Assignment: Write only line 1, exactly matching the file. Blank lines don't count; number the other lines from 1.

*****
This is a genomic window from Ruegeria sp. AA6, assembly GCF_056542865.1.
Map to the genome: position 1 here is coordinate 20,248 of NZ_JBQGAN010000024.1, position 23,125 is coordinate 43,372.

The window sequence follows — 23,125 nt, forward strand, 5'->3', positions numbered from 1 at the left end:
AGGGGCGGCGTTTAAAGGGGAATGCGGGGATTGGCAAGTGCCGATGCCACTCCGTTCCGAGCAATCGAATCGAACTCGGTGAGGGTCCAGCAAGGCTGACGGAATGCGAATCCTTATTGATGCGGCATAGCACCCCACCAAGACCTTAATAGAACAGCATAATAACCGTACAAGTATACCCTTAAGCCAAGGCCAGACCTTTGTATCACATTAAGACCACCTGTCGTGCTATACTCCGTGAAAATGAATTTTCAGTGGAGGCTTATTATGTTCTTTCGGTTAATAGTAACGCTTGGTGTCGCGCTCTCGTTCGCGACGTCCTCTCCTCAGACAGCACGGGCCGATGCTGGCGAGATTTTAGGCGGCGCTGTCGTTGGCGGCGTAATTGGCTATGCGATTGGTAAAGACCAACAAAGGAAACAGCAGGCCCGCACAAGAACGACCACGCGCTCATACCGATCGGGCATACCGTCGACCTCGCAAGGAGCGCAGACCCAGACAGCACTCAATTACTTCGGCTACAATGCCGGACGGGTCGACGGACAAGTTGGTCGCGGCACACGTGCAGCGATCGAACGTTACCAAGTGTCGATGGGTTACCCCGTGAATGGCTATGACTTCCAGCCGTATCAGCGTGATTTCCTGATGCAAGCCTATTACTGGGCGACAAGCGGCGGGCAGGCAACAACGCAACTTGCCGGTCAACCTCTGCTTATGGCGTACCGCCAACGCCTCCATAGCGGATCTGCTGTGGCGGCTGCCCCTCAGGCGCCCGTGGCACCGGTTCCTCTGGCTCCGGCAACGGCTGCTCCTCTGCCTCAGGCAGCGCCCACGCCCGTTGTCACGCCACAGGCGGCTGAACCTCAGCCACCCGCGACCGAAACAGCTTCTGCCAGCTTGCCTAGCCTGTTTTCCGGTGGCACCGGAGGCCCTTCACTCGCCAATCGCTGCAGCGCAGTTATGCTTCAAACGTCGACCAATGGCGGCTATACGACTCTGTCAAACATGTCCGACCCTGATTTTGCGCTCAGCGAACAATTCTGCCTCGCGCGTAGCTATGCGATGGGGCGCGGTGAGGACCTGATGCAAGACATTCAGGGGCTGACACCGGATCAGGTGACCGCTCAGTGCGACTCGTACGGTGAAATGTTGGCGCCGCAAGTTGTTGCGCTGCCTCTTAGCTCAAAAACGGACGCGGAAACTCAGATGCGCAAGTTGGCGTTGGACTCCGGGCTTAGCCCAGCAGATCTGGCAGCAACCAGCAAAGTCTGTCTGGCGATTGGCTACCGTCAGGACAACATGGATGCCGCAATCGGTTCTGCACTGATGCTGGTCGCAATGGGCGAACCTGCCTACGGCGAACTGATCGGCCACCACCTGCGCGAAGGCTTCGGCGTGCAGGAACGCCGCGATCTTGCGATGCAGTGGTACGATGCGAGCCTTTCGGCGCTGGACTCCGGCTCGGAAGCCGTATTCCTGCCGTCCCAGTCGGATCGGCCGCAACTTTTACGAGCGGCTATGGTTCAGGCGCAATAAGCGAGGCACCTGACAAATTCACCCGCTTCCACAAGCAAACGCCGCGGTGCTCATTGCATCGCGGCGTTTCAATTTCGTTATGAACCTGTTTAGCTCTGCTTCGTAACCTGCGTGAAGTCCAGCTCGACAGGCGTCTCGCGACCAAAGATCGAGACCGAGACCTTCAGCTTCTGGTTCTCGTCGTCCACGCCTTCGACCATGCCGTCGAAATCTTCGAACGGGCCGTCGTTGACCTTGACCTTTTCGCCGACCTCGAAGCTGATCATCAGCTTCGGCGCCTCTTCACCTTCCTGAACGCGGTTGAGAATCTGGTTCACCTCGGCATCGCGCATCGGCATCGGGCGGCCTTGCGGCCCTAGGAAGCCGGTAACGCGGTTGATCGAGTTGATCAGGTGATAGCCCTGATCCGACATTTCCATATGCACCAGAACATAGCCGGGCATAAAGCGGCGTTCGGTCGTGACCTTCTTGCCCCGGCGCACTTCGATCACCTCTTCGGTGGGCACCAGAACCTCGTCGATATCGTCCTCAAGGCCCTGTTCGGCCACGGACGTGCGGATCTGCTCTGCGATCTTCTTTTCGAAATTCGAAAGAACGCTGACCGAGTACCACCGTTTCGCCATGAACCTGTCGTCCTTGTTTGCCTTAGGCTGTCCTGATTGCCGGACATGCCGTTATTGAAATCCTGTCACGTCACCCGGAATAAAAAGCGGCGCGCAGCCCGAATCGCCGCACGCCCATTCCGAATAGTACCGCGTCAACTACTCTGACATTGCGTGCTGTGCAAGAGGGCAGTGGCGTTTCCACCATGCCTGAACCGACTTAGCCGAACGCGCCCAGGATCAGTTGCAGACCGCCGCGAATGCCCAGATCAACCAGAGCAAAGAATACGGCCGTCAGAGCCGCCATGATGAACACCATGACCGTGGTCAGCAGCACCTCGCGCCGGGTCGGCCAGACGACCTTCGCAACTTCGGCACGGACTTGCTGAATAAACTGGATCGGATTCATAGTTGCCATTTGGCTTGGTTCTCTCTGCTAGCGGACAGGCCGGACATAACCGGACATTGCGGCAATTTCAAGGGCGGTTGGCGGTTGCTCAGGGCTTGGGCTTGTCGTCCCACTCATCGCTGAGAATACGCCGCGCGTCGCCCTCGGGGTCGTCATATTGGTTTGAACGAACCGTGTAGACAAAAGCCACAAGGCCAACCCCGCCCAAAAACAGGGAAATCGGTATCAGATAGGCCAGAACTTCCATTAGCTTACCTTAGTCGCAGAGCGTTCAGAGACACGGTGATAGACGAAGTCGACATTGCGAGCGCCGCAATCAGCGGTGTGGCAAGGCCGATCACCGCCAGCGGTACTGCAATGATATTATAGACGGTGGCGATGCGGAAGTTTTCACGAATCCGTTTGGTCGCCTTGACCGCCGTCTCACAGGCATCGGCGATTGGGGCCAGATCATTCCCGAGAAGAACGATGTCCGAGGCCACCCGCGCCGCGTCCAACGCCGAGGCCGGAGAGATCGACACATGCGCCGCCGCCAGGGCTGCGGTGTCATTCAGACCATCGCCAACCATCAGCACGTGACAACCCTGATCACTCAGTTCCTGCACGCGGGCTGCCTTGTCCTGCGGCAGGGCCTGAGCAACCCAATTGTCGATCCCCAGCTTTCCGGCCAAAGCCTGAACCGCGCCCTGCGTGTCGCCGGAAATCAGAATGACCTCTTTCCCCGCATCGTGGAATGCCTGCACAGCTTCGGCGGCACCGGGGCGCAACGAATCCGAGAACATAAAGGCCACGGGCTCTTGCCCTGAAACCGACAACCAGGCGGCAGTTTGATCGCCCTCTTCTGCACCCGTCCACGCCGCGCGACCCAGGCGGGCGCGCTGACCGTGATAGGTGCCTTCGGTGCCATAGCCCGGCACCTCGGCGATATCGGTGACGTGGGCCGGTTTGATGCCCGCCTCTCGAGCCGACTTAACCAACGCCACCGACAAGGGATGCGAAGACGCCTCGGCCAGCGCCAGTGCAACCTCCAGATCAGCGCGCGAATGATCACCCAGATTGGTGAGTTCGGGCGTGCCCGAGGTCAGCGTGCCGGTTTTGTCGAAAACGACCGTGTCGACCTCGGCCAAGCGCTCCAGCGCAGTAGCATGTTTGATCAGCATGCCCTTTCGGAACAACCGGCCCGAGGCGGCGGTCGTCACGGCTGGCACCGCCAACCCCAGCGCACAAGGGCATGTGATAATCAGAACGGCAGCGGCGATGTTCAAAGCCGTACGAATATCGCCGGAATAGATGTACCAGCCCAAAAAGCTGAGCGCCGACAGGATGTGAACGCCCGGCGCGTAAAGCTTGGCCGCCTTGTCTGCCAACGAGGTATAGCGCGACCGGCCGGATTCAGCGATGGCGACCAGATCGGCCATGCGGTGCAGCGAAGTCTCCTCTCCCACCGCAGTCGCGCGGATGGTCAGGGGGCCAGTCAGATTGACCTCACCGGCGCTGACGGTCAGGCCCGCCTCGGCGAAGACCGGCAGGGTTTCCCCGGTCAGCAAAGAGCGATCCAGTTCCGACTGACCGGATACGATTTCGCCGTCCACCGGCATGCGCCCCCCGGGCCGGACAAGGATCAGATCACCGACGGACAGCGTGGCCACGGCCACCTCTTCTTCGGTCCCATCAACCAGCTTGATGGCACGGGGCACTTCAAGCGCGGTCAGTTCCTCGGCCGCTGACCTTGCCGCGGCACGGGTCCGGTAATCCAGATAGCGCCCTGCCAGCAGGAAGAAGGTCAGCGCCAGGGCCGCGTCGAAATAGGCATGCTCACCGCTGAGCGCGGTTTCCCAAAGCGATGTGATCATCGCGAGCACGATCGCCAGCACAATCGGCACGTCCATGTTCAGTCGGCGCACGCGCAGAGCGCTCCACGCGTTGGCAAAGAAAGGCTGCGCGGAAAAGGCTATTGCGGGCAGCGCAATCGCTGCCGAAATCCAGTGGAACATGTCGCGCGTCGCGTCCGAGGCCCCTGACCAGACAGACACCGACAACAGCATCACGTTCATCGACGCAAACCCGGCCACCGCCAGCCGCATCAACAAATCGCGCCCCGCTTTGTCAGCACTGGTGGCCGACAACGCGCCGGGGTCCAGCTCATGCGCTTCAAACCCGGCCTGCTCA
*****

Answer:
This is a genomic window from Ruegeria sp. AA6, assembly GCF_056542865.1.